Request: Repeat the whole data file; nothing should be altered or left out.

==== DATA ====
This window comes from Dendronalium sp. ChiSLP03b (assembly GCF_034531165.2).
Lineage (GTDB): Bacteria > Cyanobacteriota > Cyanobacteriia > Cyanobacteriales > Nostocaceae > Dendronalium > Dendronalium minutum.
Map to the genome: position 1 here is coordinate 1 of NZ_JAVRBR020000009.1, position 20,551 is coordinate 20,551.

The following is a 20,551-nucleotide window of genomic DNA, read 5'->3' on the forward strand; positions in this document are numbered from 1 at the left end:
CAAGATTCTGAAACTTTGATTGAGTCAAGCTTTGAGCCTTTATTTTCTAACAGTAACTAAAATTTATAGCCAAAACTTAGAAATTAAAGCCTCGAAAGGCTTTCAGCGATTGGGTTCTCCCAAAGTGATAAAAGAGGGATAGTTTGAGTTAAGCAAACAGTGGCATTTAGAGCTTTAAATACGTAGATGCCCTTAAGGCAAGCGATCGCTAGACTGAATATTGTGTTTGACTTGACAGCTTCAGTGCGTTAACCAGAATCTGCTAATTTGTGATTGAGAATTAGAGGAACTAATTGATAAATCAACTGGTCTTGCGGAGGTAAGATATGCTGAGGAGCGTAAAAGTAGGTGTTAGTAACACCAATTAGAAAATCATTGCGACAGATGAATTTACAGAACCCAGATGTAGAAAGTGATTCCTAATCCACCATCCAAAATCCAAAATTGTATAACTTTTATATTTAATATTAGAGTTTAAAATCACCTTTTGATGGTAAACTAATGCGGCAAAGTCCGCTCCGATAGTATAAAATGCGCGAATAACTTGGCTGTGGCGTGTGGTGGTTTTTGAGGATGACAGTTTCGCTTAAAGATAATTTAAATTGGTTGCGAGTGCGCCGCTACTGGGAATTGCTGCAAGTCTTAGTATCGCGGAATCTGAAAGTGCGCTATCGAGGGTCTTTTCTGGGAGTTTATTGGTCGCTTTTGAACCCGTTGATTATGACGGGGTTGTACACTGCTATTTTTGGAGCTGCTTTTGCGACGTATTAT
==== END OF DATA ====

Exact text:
This window comes from Dendronalium sp. ChiSLP03b (assembly GCF_034531165.2).
Lineage (GTDB): Bacteria > Cyanobacteriota > Cyanobacteriia > Cyanobacteriales > Nostocaceae > Dendronalium > Dendronalium minutum.
Map to the genome: position 1 here is coordinate 1 of NZ_JAVRBR020000009.1, position 20,551 is coordinate 20,551.

The following is a 20,551-nucleotide window of genomic DNA, read 5'->3' on the forward strand; positions in this document are numbered from 1 at the left end:
CAAGATTCTGAAACTTTGATTGAGTCAAGCTTTGAGCCTTTATTTTCTAACAGTAACTAAAATTTATAGCCAAAACTTAGAAATTAAAGCCTCGAAAGGCTTTCAGCGATTGGGTTCTCCCAAAGTGATAAAAGAGGGATAGTTTGAGTTAAGCAAACAGTGGCATTTAGAGCTTTAAATACGTAGATGCCCTTAAGGCAAGCGATCGCTAGACTGAATATTGTGTTTGACTTGACAGCTTCAGTGCGTTAACCAGAATCTGCTAATTTGTGATTGAGAATTAGAGGAACTAATTGATAAATCAACTGGTCTTGCGGAGGTAAGATATGCTGAGGAGCGTAAAAGTAGGTGTTAGTAACACCAATTAGAAAATCATTGCGACAGATGAATTTACAGAACCCAGATGTAGAAAGTGATTCCTAATCCACCATCCAAAATCCAAAATTGTATAACTTTTATATTTAATATTAGAGTTTAAAATCACCTTTTGATGGTAAACTAATGCGGCAAAGTCCGCTCCGATAGTATAAAATGCGCGAATAACTTGGCTGTGGCGTGTGGTGGTTTTTGAGGATGACAGTTTCGCTTAAAGATAATTTAAATTGGTTGCGAGTGCGCCGCTACTGGGAATTGCTGCAAGTCTTAGTATCGCGGAATCTGAAAGTGCGCTATCGAGGGTCTTTTCTGGGAGTTTATTGGTCGCTTTTGAACCCGTTGATTATGACGGGGTTGTACACTGCTATTTTTGGAGCTGCTTTTGCGACGTATTAT